# Congruences, Powers, and Euler's Theorem

• Jan 18th 2010, 07:28 PM
ReiKon
Congruences, Powers, and Euler's Theorem
if $\phi$(m)=1000. Find a small no. that is not divisible by 7 that satisfies the congruence $a \equiv 7^{3003} \pmod{m}$

Help pls
• Jan 18th 2010, 07:33 PM
Drexel28
Quote:

Originally Posted by ReiKon
if F(m)=1000. Find a small no. that is not divisible by 7 that satisfies the congruence a = 7^3003 (mod m)

Help pls

What?? What is $F(m)$? I feel as though you are trying to use Euler's theorem.
• Jan 18th 2010, 07:52 PM
ReiKon
Quote:

Originally Posted by Drexel28
What?? What is $F(m)$? I feel as though you are trying to use Euler's theorem.

I think thats the one.

O with a line in the middle.
• Jan 18th 2010, 07:54 PM
Drexel28
Quote:

Originally Posted by ReiKon
I think thats the one.

O with a line in the middle.

$\phi$? Ok. So you are trying to use Euler's theorem. Do you know what it says and how to apply it?
• Jan 18th 2010, 08:01 PM
ReiKon
Quote:

Originally Posted by Drexel28
$\phi$? Ok. So you are trying to use Euler's theorem. Do you know what it says and how to apply it?

A bit.
• Jan 20th 2010, 03:23 AM
ReiKon
Ok, I think I found the actual answer.
Please correct me if I am wrong.

$a \equiv 7^{3003} \pmod{m}; \gcd (a,m)$
$\phi(m)=1000$
$m=3750$
$3750=5^4\times2\times3$
$\phi(3750)=3750\left (1-\frac{1}{5}\right )\left (1-\frac{1}{2}\right )\left (1-\frac{1}{3}\right )$
$\phi(3750)=3750\left (\frac{4}{5}\right )\left (\frac{1}{2}\right )\left (\frac{2}{3}\right )$
$\phi(3750)=3750\left (\frac{4}{15}\right )$
$\phi(3750)=1000$

$gcd(7, 3750)$
$3750 = 7 \times 535\ R\ 5$
$7 = 5 \times 1\ R\ 2$
$5 = 2 \times 2\ R\ 1$
$2 = 1 \times 2\ R\ 0$
$gcd(7, 3750) = 1$

$7^{\phi(m)} \equiv 1 \pmod{m}$
$7^{1000} \equiv 1 \pmod{3750}$

$a \equiv 7^{3003} \pmod{m}$
$a \equiv 7^{3003} \pmod{3750}$
$a \equiv 7^{1000\times3+3} \pmod{3750}$
$a \equiv (7^{1000})^3\times7^3 \pmod{3750}$
$a \equiv 1\times7^3 \pmod{3750}$
$a \equiv 7^3 \pmod{3750}$
$a \equiv 343 \pmod{3750}$
$However,\ 343\ is\ divisible\ by\ 7.$
$So... a = 343 + 3750 = 4093$
$Which\ is\ not\ divisible\ by\ 7.$
$Therefore$
$4093 \equiv 7^{3003} \pmod{3750}$
• Jan 20th 2010, 09:13 AM
Drexel28
Quote:

Originally Posted by ReiKon
Ok, I think I found the actual answer.
Please correct me if I am wrong.

$a \equiv 7^{3003} \pmod{m}; \gcd (a,m)$
$\phi(m)=1000$
$m=3750$
$3750=5^4\times2\times3$
$\phi(3750)=3750\left (1-\frac{1}{5}\right )\left (1-\frac{1}{2}\right )\left (1-\frac{1}{3}\right )$
$\phi(3750)=3750\left (\frac{4}{5}\right )\left (\frac{1}{2}\right )\left (\frac{2}{3}\right )$
$\phi(3750)=3750\left (\frac{4}{15}\right )$
$\phi(3750)=1000$

$gcd(7, 3750)$
$3750 = 7 \times 535\ R\ 5$
$7 = 5 \times 1\ R\ 2$
$5 = 2 \times 2\ R\ 1$
$2 = 1 \times 2\ R\ 0$
$gcd(7, 3750) = 1$

$7^{\phi(m)} \equiv 1 \pmod{m}$
$7^{1000} \equiv 1 \pmod{3750}$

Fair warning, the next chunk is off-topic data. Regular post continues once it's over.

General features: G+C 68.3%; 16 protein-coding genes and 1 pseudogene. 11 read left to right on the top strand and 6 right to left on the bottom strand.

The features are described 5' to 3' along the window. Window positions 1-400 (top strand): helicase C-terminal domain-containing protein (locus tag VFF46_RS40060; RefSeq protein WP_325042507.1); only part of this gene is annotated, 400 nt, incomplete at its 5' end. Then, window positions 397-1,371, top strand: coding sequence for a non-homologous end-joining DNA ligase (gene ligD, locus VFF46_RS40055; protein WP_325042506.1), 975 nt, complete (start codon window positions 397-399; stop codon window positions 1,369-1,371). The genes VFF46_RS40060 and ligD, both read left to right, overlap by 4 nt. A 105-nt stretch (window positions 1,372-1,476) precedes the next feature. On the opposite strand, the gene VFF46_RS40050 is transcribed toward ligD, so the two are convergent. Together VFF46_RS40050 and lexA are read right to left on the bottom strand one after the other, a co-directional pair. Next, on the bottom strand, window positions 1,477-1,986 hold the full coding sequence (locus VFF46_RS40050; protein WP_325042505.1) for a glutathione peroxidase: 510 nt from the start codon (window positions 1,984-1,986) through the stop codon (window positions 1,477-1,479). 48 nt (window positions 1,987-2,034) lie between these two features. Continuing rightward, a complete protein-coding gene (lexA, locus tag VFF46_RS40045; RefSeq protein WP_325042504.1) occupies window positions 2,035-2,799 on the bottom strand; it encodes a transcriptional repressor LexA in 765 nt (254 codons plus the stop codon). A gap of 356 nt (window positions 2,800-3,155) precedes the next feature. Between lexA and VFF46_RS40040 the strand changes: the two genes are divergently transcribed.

$a \equiv 7^{3003} \pmod{m}$
$a \equiv 7^{3003} \pmod{3750}$
$a \equiv 7^{1000\times3+3} \pmod{3750}$
$a \equiv (7^{1000})^3\times7^3 \pmod{3750}$
$a \equiv 1\times7^3 \pmod{3750}$
$a \equiv 7^3 \pmod{3750}$
$a \equiv 343 \pmod{3750}$
$However,\ 343\ is\ divisible\ by\ 7.$
$So... a = 343 + 3750 = 4093$
$Which\ is\ not\ divisible\ by\ 7.$
$Therefore$
$4093 \equiv 7^{3003} \pmod{3750}$

What makes you so sure that $\phi(3750)=1000\implies m=3750$? $\phi(6)=2=\phi(3)$
• Jan 20th 2010, 09:28 AM
Moo
True. We have $\phi(2^2 \times 5^4)=\phi(3\times 5^4)=\phi(2\times 3 \times 5^4)=1000$

But I think these are the only solutions.

What's important in the fact that $\phi(m)=1000$ is that it's not possible that 7|m (you can do this very easily with a very short proof by contradiction). Thus gcd(7,m)=1 and we can apply Euler's theorem : $7^{1000}\equiv 1 \pmod m$

And $7^{3003}=(7^{1000})^3 \times 7^3 \equiv 7^3 \pmod m$

So $a\equiv 343 \pmod m$

And since $\phi(m)=1000$, it follows that $m>1000$.

So 343 is the number you're looking for.
• Jan 20th 2010, 09:30 AM
Drexel28
Quote:

Originally Posted by Moo
True. We have $\phi(2^2 \times 5^4)=\phi(3\times 5^4)=\phi(2\times 3 \times 5^4)=1000$

But I think these are the only solutions.

What's important in the fact that $\phi(m)=1000$ is that it's not possible that 7|m (you can do this very easily with a very short proof by contradiction). Thus gcd(7,m)=1 and we can apply Euler's theorem : $7^{1000}\equiv 1 \pmod m$

And $7^{3003}=(7^{1000})^3 \times 7^3 \equiv 7^3 \pmod m$

So $a\equiv 343 \pmod m$

And since $\phi(m)=1000$, it follows that $m>1000$.

So 343 is the number you're looking for.

Agreed!
• Jan 21st 2010, 01:41 AM
ReiKon
But 343 is divisible by 7.
$343\div7=49$
• Jan 21st 2010, 03:16 AM
Moo
Yes, but I never said it wasn't. I said that m mustn't be divisible by 7.
• Jan 22nd 2010, 02:14 AM
ReiKon
Ah. I think I found the answer I was looking for.
Here it is.

$a \equiv 7^{3003} \pmod{m}; \gcd (a,m)$
$\phi(m)=1000$
$\phi(2^3\times5^3)=1000$
$\phi(\left (1-\frac{1}{2}\right )\left (1-\frac{1}{5}\right )=1000$
$\phi(\left (\frac{1}{2}\right )\left (\frac{4}{5}\right )=1000$
$\phi(\left (\frac{2}{5}\right )=1000$
$m=1000\times(\left (\frac{5}{2}\right )$
$m=2500$

$gcd(7, 2500)$
$2500 = 7 \times 357\ R\ 1$
$7 = \times 7\ R\ 0$
$gcd(7, 2500) = 1$

$7^{\phi(m)} \equiv 1 \pmod{m}$
$7^{1000} \equiv 1 \pmod{2500}$

$a \equiv 7^{3003} \pmod{m}$
$a \equiv 7^{3003} \pmod{2500}$
$a \equiv 7^{1000\times3+3} \pmod{2500}$
$a \equiv (7^{1000})^3\times7^3 \pmod{2500}$
$a \equiv 1\times7^3 \pmod{2500}$
$a \equiv 7^3 \pmod{2500}$
$a \equiv 343 \pmod{2500}$
$However,\ 343\ is\ divisible\ by\ 7.$
$So... a = 343 + 2500 = 2843$
$Which\ is\ not\ divisible\ by\ 7.$
$Therefore$
$2843 \equiv 7^{3003} \pmod{2500}$